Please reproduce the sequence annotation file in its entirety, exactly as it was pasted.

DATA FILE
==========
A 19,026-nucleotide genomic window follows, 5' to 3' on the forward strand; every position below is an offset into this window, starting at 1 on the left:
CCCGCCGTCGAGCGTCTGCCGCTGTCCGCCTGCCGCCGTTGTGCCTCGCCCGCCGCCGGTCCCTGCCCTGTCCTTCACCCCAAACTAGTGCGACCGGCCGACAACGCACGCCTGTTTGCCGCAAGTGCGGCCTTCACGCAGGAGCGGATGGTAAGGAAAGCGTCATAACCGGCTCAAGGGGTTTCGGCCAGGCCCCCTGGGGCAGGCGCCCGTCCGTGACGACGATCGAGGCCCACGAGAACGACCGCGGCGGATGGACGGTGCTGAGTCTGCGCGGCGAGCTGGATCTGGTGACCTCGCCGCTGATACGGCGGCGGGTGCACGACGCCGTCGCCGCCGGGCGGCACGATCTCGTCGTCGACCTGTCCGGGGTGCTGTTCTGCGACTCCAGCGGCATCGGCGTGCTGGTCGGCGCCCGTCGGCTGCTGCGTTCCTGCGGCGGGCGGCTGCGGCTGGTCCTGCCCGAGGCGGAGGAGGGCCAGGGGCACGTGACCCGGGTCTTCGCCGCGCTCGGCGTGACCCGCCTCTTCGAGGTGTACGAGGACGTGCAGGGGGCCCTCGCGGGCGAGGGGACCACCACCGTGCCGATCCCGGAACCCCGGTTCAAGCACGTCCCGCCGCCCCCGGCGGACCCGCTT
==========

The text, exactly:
A 19,026-nucleotide genomic window follows, 5' to 3' on the forward strand; every position below is an offset into this window, starting at 1 on the left:
CCCGCCGTCGAGCGTCTGCCGCTGTCCGCCTGCCGCCGTTGTGCCTCGCCCGCCGCCGGTCCCTGCCCTGTCCTTCACCCCAAACTAGTGCGACCGGCCGACAACGCACGCCTGTTTGCCGCAAGTGCGGCCTTCACGCAGGAGCGGATGGTAAGGAAAGCGTCATAACCGGCTCAAGGGGTTTCGGCCAGGCCCCCTGGGGCAGGCGCCCGTCCGTGACGACGATCGAGGCCCACGAGAACGACCGCGGCGGATGGACGGTGCTGAGTCTGCGCGGCGAGCTGGATCTGGTGACCTCGCCGCTGATACGGCGGCGGGTGCACGACGCCGTCGCCGCCGGGCGGCACGATCTCGTCGTCGACCTGTCCGGGGTGCTGTTCTGCGACTCCAGCGGCATCGGCGTGCTGGTCGGCGCCCGTCGGCTGCTGCGTTCCTGCGGCGGGCGGCTGCGGCTGGTCCTGCCCGAGGCGGAGGAGGGCCAGGGGCACGTGACCCGGGTCTTCGCCGCGCTCGGCGTGACCCGCCTCTTCGAGGTGTACGAGGACGTGCAGGGGGCCCTCGCGGGCGAGGGGACCACCACCGTGCCGATCCCGGAACCCCGGTTCAAGCACGTCCCGCCGCCCCCGGCGGACCCGCTT